Tuesday, September 28, 2010

The Statin/Rhabdo Connection

All medical interventions involve some risk/reward curve. After all, NSAIDS (like ibuprophen) cause more deaths each year than AIDS. However, there's reason to believe that the risk/reward curve for statins is different than what most physicians assume. I cannot and would not advise anyone on use of statins, except to be careful about high intensity workouts if you use them. But I hate to think of how many uninformed statin users (and prescribers) there are. How can they make realistic decisions? Most of them could use diet to eliminate the symptoms that make their doctors think they'd be a good candidate for statins. We met Dr. Graveline in an earlier post (Dr. Graveline on Statins), and here's a follow up from his very interesting web site:

"In August 2001 the statin drug, Baycol, was removed from the market after causing at least 60 deaths. As a result, the safety of all statin drugs has subsequently come into question. While the Food and Drug Administration (FDA) maintains that statins in common use cause considerably fewer adverse side effects than Baycol, the agency acknowledges that their use does pose some risk.
"All statins increase a patient's chances of developing myositis and rhabdomyolysis, potentially fatal conditions that cause muscle pain and muscle deterioration and may lead to kidney failure. According to the FDA, the chances of developing myositis or rhabdomyolysis from statins are low. As such, they remain on the market.
"It should be noted that with the exception of Baycol, most doctors believe that the benefits of statin therapy far outweigh the risks associated with this class of drugs. No small part of this belief is based on ignorance, for deaths and disability from rhabdomyolysis is often not effectively communicated to the busy practicing physician.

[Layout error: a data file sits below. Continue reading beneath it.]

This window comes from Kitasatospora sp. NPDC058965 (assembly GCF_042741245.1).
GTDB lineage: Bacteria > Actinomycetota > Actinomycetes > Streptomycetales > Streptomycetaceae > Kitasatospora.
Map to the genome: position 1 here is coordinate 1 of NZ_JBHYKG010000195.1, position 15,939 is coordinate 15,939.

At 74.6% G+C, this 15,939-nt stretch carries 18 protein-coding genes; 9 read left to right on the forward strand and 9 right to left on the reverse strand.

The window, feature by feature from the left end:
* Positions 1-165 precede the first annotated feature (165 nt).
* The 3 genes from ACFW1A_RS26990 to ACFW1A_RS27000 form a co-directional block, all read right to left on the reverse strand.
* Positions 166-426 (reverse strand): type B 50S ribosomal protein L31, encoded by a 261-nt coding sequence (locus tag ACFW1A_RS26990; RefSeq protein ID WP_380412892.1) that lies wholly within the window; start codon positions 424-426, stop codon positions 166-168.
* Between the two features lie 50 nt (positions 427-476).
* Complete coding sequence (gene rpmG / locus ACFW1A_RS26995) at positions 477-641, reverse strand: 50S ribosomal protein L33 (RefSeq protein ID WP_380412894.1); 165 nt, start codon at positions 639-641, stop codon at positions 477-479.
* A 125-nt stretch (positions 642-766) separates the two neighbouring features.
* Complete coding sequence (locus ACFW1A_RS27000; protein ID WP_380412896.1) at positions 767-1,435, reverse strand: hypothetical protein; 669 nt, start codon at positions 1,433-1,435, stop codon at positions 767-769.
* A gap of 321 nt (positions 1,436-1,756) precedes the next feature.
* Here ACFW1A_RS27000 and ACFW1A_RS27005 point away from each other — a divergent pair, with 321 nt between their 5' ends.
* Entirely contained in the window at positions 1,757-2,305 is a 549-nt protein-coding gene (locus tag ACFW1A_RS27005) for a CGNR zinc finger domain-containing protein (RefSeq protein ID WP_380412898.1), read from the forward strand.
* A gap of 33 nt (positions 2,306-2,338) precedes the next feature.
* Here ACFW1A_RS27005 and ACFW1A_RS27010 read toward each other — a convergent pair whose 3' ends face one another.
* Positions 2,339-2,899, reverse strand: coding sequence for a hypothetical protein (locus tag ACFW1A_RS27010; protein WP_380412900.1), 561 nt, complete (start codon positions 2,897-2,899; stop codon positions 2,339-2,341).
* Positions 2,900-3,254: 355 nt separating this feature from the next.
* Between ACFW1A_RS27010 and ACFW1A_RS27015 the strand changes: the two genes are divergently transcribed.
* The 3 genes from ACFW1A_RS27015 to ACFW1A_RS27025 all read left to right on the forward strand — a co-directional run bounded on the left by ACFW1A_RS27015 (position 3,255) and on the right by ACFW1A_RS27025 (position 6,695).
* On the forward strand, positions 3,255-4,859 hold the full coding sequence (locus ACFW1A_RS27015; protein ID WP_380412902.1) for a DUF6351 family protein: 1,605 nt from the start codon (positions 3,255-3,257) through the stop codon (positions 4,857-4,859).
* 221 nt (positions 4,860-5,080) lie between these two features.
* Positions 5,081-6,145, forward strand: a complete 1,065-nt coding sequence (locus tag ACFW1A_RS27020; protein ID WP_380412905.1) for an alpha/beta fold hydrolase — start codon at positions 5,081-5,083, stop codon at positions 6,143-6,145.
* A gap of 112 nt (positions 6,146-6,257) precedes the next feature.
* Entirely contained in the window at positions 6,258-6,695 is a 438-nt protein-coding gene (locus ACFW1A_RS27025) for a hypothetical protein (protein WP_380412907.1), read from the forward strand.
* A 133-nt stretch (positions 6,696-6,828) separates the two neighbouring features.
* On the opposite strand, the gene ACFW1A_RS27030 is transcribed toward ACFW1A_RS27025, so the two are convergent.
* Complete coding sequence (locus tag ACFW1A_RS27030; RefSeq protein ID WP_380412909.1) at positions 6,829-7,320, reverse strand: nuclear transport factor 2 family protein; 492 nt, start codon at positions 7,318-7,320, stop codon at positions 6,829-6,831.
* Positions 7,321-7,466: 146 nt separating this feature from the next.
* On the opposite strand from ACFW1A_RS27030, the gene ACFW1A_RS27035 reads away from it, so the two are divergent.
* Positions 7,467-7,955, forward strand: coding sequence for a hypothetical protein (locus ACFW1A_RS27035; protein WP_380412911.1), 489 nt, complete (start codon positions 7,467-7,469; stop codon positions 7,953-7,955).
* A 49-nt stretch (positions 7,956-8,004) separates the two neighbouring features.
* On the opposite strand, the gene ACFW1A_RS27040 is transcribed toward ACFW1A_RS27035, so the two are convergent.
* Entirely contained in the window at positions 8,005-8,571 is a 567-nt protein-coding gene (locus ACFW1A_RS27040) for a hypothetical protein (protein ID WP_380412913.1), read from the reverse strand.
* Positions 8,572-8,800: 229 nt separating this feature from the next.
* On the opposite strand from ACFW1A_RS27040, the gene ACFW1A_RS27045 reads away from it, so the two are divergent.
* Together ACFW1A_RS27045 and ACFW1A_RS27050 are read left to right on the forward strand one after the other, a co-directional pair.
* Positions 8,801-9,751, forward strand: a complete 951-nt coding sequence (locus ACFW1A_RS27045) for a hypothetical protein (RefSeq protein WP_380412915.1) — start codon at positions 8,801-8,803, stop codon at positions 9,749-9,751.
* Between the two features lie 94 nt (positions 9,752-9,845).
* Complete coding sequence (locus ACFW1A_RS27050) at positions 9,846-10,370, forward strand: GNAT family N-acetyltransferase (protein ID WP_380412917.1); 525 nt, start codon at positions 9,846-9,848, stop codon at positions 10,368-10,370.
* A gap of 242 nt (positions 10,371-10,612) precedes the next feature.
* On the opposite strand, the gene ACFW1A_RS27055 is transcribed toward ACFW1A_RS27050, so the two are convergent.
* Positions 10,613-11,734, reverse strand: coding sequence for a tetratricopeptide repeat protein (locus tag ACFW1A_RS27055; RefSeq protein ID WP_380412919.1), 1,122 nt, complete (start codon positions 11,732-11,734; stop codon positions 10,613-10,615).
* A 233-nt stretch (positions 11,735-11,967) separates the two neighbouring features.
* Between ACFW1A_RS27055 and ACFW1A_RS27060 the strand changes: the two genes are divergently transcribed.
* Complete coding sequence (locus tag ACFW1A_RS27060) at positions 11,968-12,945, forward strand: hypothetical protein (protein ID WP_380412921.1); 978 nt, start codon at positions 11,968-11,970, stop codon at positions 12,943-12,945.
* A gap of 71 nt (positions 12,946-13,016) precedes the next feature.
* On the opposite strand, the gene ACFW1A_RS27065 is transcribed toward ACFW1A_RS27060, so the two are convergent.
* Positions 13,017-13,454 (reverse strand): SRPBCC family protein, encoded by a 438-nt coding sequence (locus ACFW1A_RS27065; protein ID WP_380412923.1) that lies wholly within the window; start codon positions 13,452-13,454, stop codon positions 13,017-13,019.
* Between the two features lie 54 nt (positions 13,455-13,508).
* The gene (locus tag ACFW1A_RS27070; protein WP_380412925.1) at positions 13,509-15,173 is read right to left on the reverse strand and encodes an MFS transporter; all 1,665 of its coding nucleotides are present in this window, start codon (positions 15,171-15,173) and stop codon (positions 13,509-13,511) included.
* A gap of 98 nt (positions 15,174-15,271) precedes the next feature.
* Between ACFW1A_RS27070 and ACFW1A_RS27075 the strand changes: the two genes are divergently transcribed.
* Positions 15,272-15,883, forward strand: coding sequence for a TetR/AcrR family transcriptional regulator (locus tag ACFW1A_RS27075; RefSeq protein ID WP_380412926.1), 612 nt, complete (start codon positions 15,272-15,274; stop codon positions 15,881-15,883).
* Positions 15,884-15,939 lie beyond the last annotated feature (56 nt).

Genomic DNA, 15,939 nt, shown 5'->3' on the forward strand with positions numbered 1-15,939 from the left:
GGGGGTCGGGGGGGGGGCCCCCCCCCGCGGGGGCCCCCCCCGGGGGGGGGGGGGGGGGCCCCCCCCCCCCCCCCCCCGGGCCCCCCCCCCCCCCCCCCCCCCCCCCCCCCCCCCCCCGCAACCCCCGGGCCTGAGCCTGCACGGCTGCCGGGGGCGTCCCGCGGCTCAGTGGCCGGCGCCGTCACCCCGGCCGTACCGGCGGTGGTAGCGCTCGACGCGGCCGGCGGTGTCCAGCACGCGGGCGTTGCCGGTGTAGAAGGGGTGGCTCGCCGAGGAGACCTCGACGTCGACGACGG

"Until recently my own access to this kind of information was derived primarily from my hundreds of reports from disgruntled statin users. Even some of my astronaut friends have been ravaged by statins with disabling aches and pains, persisting years after the offending statin was discontinued. Many of the letters I receive report this kind of problem, muscle pain appearing shortly after starting their statin that appears to be permanent in that it does not go away even after years.
"Reports of rhabdomyolysis have been sparse but I put that in the category of "dead men tell no tales" for deaths are rarely reported to me. The letters I have received have been mostly narrow escapes from rhabdomyolysis of the type publicized in Smart Money magazine of the unfortunate husband of Sharon Hope, who only now is becoming somewhat functional but not at all like he was in his former CEO capacity.
"A review of FDA records on statin use up to the year 2000 revealed that a surprising 81 rhabdomyolysis deaths and over 385 hospitalizations for rhabdomyolysis were caused by a statin other than Baycol (cerivastatin). Of these 81 deaths, 13 were due to Lipitor (atorvastatin), 27 were due to Mevacor (lovastatin) 10 were due to Pravachol (pravastatin) and 30 deaths were due to Zocor (simvastatin).
"These rather astonishing figures were those up to the year 2000. Since that time promotion and sales of all statins have sky-rocketed, higher and higher dosage levels are in vogue and the super-powerful statin, Crestor, has been added. When the FDA finally sees fit to release current figures for rhabdomyolysis deaths and hospitalizations, I should not be surprised to learn that the pre 2000 figures will be quadrupled.
"All this to lower one's cholesterol in a research environment that increasingly is telling us of cholesterol's irrelevancy in the atherosclerotic process. We now increasingly think that inflammation is the culprit. Why then this misguided focus on cholesterol? Yes, statin drugs are powerful anti-inflammatory agents. That appears to be their mechanism of action in cardiovascular risk reduction. It makes sense to me that dosing of these powerful drugs should be based on inflammatory markers not cholesterol levels. Duane Graveline MD MPH, Former USAF Flight Surgeon,
Former NASA Astronaut, Retired Family Doctor" http://www.spacedoc.net/statin_rhabdomyolysis.htm

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